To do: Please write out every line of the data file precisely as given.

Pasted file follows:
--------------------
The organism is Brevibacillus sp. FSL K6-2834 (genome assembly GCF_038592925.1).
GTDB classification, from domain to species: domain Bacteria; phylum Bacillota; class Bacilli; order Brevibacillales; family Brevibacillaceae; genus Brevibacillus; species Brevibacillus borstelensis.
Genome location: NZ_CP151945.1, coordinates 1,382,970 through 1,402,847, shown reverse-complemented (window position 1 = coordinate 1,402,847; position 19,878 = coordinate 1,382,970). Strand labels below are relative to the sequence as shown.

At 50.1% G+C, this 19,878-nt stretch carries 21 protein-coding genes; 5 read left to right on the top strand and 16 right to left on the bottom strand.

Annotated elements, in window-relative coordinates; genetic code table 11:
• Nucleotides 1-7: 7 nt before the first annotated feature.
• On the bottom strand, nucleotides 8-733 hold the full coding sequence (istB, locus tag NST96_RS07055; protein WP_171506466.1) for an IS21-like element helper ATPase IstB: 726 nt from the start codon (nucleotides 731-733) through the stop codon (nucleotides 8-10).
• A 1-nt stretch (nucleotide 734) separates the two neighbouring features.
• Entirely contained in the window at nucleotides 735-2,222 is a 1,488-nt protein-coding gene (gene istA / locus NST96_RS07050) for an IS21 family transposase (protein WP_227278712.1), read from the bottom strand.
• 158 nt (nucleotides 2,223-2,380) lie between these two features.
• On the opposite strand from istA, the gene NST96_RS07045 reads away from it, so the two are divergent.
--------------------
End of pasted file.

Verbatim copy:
The organism is Brevibacillus sp. FSL K6-2834 (genome assembly GCF_038592925.1).
GTDB classification, from domain to species: domain Bacteria; phylum Bacillota; class Bacilli; order Brevibacillales; family Brevibacillaceae; genus Brevibacillus; species Brevibacillus borstelensis.
Genome location: NZ_CP151945.1, coordinates 1,382,970 through 1,402,847, shown reverse-complemented (window position 1 = coordinate 1,402,847; position 19,878 = coordinate 1,382,970). Strand labels below are relative to the sequence as shown.

At 50.1% G+C, this 19,878-nt stretch carries 21 protein-coding genes; 5 read left to right on the top strand and 16 right to left on the bottom strand.

Annotated elements, in window-relative coordinates; genetic code table 11:
• Nucleotides 1-7: 7 nt before the first annotated feature.
• On the bottom strand, nucleotides 8-733 hold the full coding sequence (istB, locus tag NST96_RS07055; protein WP_171506466.1) for an IS21-like element helper ATPase IstB: 726 nt from the start codon (nucleotides 731-733) through the stop codon (nucleotides 8-10).
• A 1-nt stretch (nucleotide 734) separates the two neighbouring features.
• Entirely contained in the window at nucleotides 735-2,222 is a 1,488-nt protein-coding gene (gene istA / locus NST96_RS07050) for an IS21 family transposase (protein WP_227278712.1), read from the bottom strand.
• 158 nt (nucleotides 2,223-2,380) lie between these two features.
• On the opposite strand from istA, the gene NST96_RS07045 reads away from it, so the two are divergent.